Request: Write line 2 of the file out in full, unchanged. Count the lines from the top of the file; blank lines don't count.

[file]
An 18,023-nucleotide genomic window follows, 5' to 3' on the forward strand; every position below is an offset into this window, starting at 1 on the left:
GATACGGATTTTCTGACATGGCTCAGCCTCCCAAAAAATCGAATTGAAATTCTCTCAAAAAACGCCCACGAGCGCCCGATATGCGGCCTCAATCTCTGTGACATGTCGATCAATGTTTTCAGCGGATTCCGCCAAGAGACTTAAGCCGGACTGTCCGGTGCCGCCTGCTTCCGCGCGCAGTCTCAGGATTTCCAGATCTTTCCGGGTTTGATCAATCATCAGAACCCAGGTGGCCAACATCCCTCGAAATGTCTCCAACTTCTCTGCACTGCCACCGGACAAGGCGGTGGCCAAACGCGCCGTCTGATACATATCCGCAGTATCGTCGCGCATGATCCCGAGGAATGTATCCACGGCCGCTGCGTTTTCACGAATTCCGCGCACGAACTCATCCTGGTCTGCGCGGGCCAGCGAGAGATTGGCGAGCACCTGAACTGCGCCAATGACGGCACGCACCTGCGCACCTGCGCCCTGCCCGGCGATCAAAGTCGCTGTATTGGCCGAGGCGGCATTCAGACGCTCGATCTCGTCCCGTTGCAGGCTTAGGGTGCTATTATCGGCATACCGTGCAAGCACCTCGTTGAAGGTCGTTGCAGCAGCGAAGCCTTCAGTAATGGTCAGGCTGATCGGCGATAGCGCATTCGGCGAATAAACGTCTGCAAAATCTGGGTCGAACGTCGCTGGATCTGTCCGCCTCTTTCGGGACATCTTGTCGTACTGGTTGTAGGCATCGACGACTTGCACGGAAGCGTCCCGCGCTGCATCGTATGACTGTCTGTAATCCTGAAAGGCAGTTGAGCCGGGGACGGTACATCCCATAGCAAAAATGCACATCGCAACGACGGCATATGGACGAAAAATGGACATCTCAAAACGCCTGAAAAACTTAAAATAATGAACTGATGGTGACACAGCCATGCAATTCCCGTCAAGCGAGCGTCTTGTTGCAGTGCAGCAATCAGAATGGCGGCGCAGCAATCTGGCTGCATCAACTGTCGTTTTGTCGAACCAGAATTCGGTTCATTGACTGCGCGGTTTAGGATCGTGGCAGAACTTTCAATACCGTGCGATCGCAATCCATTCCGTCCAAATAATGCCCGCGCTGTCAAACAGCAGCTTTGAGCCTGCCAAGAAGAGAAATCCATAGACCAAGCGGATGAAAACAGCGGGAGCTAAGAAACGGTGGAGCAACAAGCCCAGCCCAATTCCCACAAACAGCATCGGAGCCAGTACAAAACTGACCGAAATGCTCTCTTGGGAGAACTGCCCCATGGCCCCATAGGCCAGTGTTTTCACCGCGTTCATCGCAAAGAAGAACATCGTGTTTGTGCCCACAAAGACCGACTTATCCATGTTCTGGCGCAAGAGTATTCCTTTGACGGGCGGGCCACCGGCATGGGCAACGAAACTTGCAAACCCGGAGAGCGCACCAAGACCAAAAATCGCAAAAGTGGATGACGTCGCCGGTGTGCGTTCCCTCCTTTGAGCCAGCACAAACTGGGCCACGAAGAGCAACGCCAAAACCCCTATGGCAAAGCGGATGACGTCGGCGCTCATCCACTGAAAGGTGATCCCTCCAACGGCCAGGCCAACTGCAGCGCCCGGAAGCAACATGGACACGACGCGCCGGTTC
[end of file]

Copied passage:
GATACGGATTTTCTGACATGGCTCAGCCTCCCAAAAAATCGAATTGAAATTCTCTCAAAAAACGCCCACGAGCGCCCGATATGCGGCCTCAATCTCTGTGACATGTCGATCAATGTTTTCAGCGGATTCCGCCAAGAGACTTAAGCCGGACTGTCCGGTGCCGCCTGCTTCCGCGCGCAGTCTCAGGATTTCCAGATCTTTCCGGGTTTGATCAATCATCAGAACCCAGGTGGCCAACATCCCTCGAAATGTCTCCAACTTCTCTGCACTGCCACCGGACAAGGCGGTGGCCAAACGCGCCGTCTGATACATATCCGCAGTATCGTCGCGCATGATCCCGAGGAATGTATCCACGGCCGCTGCGTTTTCACGAATTCCGCGCACGAACTCATCCTGGTCTGCGCGGGCCAGCGAGAGATTGGCGAGCACCTGAACTGCGCCAATGACGGCACGCACCTGCGCACCTGCGCCCTGCCCGGCGATCAAAGTCGCTGTATTGGCCGAGGCGGCATTCAGACGCTCGATCTCGTCCCGTTGCAGGCTTAGGGTGCTATTATCGGCATACCGTGCAAGCACCTCGTTGAAGGTCGTTGCAGCAGCGAAGCCTTCAGTAATGGTCAGGCTGATCGGCGATAGCGCATTCGGCGAATAAACGTCTGCAAAATCTGGGTCGAACGTCGCTGGATCTGTCCGCCTCTTTCGGGACATCTTGTCGTACTGGTTGTAGGCATCGACGACTTGCACGGAAGCGTCCCGCGCTGCATCGTATGACTGTCTGTAATCCTGAAAGGCAGTTGAGCCGGGGACGGTACATCCCATAGCAAAAATGCACATCGCAACGACGGCATATGGACGAAAAATGGACATCTCAAAACGCCTGAAAAACTTAAAATAATGAACTGATGGTGACACAGCCATGCAATTCCCGTCAAGCGAGCGTCTTGTTGCAGTGCAGCAATCAGAATGGCGGCGCAGCAATCTGGCTGCATCAACTGTCGTTTTGTCGAACCAGAATTCGGTTCATTGACTGCGCGGTTTAGGATCGTGGCAGAACTTTCAATACCGTGCGATCGCAATCCATTCCGTCCAAATAATGCCCGCGCTGTCAAACAGCAGCTTTGAGCCTGCCAAGAAGAGAAATCCATAGACCAAGCGGATGAAAACAGCGGGAGCTAAGAAACGGTGGAGCAACAAGCCCAGCCCAATTCCCACAAACAGCATCGGAGCCAGTACAAAACTGACCGAAATGCTCTCTTGGGAGAACTGCCCCATGGCCCCATAGGCCAGTGTTTTCACCGCGTTCATCGCAAAGAAGAACATCGTGTTTGTGCCCACAAAGACCGACTTATCCATGTTCTGGCGCAAGAGTATTCCTTTGACGGGCGGGCCACCGGCATGGGCAACGAAACTTGCAAACCCGGAGAGCGCACCAAGACCAAAAATCGCAAAAGTGGATGACGTCGCCGGTGTGCGTTCCCTCCTTTGAGCCAGCACAAACTGGGCCACGAAGAGCAACGCCAAAACCCCTATGGCAAAGCGGATGACGTCGGCGCTCATCCACTGAAAGGTGATCCCTCCAACGGCCAGGCCAACTGCAGCGCCCGGAAGCAACATGGACACGACGCGCCGGTTC